Whilst it was too windy to ring in Millcombe early in the week we were out dazzling every night, with great success. Seven Common Snipe have been ringed. Using the thermal has been invaluable in helping us record how many snipe we actually have, with daytime records typically of single birds. Now that quite a few are ringed, with further effort across the autumn and winter, we'll be able to get a better handle on how many birds stick around for a while, or whether there is much turnover of individuals. We're also looking forward to mid-October, when we should begin to pick up Jack Snipe, which are two thirds the size of Common Snipe and flush much much later, and are thus very tricky to find! Another 6 Wheatear as well as over 20 Skylarks have also been ringed in these sessions, which have focused on SW Field, Brick Field and the Airfield, with one foray north to Middle Park. Notably a Common Redstart was also caught near to the Stonecrusher on the evening on 4th, two days after it was first found on a morning census.

In the light winds at the end of the week we could open the nets in Millcombe. The most productive session was on the 9th, when we caught 51 Siskin and a dozen other common migrants, as well as another Red-eyed Vireo which had been picked up in the field by Luke in the morning. This bird weighed 20.3g, a lot more than the previously ringed bird at 15.6g. It's clearly been feeding well since arriving (presumably) among the large UK influx two weeks ago, before arriving in Millcombe.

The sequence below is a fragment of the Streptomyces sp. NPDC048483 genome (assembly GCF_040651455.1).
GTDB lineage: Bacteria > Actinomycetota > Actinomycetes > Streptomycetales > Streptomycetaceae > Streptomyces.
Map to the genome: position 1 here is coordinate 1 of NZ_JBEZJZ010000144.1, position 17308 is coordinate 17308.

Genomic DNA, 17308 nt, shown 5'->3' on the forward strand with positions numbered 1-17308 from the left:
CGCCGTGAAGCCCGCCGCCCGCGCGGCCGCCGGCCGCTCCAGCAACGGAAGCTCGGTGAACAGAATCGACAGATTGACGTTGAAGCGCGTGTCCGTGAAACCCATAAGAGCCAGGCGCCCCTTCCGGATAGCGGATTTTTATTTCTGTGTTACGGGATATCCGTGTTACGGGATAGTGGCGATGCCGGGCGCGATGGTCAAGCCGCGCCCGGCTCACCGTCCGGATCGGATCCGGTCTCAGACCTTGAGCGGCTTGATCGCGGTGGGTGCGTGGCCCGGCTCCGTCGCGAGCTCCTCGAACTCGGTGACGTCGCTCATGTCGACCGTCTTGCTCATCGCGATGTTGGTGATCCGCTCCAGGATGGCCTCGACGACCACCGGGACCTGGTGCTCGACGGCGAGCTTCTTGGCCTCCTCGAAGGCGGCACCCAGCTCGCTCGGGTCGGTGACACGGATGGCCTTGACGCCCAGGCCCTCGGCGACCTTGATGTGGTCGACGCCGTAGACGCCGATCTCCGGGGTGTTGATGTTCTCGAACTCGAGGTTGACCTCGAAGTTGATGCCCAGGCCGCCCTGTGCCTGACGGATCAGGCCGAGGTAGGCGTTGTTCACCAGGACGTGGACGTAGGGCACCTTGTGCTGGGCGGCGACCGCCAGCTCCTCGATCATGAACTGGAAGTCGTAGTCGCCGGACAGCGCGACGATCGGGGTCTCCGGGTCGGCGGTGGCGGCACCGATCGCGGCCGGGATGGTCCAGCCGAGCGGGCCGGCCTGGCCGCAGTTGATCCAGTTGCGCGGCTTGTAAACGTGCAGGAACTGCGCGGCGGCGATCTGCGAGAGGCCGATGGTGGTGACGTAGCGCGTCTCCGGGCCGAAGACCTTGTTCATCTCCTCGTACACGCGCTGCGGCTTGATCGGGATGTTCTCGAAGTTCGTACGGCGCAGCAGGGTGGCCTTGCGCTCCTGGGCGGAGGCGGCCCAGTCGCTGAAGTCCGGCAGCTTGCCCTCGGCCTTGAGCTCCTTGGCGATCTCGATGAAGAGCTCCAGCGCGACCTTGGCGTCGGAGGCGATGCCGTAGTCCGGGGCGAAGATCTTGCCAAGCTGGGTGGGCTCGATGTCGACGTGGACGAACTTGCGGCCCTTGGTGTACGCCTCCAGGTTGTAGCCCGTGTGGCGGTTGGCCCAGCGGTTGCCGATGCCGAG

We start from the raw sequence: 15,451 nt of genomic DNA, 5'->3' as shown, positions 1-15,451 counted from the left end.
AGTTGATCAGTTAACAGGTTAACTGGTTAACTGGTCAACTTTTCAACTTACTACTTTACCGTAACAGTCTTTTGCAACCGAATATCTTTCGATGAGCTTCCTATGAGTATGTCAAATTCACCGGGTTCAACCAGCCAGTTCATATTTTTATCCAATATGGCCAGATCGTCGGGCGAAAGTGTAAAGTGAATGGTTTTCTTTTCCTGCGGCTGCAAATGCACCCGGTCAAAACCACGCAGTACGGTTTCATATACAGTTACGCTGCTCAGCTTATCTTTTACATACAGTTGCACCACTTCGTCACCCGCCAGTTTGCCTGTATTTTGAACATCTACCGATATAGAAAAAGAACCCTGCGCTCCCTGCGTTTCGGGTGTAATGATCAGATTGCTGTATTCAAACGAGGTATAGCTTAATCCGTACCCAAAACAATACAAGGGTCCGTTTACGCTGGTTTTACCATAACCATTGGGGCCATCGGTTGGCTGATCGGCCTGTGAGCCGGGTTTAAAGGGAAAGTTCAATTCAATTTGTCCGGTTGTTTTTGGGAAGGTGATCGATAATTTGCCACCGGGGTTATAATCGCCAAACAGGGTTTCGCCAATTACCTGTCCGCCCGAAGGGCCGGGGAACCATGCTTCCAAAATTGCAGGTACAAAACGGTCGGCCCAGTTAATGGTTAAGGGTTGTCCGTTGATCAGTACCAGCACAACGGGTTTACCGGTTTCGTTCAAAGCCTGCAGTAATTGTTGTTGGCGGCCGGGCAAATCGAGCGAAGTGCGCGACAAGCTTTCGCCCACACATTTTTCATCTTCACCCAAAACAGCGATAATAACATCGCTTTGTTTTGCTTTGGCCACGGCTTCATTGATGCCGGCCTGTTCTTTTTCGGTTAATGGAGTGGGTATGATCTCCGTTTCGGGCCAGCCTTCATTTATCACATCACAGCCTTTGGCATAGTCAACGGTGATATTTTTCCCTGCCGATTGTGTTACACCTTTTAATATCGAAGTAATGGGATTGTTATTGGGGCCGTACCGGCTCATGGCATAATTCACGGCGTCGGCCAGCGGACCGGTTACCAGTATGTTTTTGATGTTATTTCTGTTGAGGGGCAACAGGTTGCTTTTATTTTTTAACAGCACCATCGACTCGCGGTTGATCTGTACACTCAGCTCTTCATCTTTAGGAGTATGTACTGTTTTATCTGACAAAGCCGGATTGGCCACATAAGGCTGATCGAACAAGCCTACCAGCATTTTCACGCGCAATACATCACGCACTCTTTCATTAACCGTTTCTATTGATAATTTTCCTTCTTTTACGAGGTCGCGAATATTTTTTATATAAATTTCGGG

Red-eyed Vireo caught and ringed in Millcombe © Angus Croudace

Male Siskin caught and ringed in Millcombe © Luke Marriner

Unsurprisingly, the Pied Flycatcher caught in Millcombe on the 2nd with very low fat and muscle scores stuck around until the 6th, selecting to feed up around the Oak below the Beach Road. Spotted Flycatchers can also still be seen feeding from the tops of the Sycamores in Millcombe daily, with a max count of five on the 9th. At least one Firecrest has picked up in Quarter Wall Copse and or Millcombe daily, with a high count of 7 on the 7th. The first Black Redstart of the season appeared in the Lodge garden on the 8th. 

A late Tree Pipit was heard calling from the Terrace as it moved south on the 6th, and two Siskin were picked up on the 4th and the 6th. As the winds changed later in the week Siskin numbers increased dramatically with at least 60 each day 8th-10th. As the east coast of the UK witnessed a huge autumn fall after favourable strong easterly winds, we also received our first thrushes, although in somewhat more modest quantities with five Fieldfare, three Redwing and a Song Thrush arrived on the 9th. A single Greenfinch arrived into Millcombe on the 9th too, and has remained present on the 10th.

Spotted Flycatcher, Millcombe © Angus Croudace

Firecrest in lower Millcombe © Angus Croudace

Our first Merlin of the autumn also finally arrived on the 4th October, a month later than last year's first on the 5th September. The third first year Osprey of the autumn headed south on the 7th, seen along the east coast, and fortuitously flying directly over the M.S. Oldenberg as it was boarding, allowing all of our visitors excellent views too.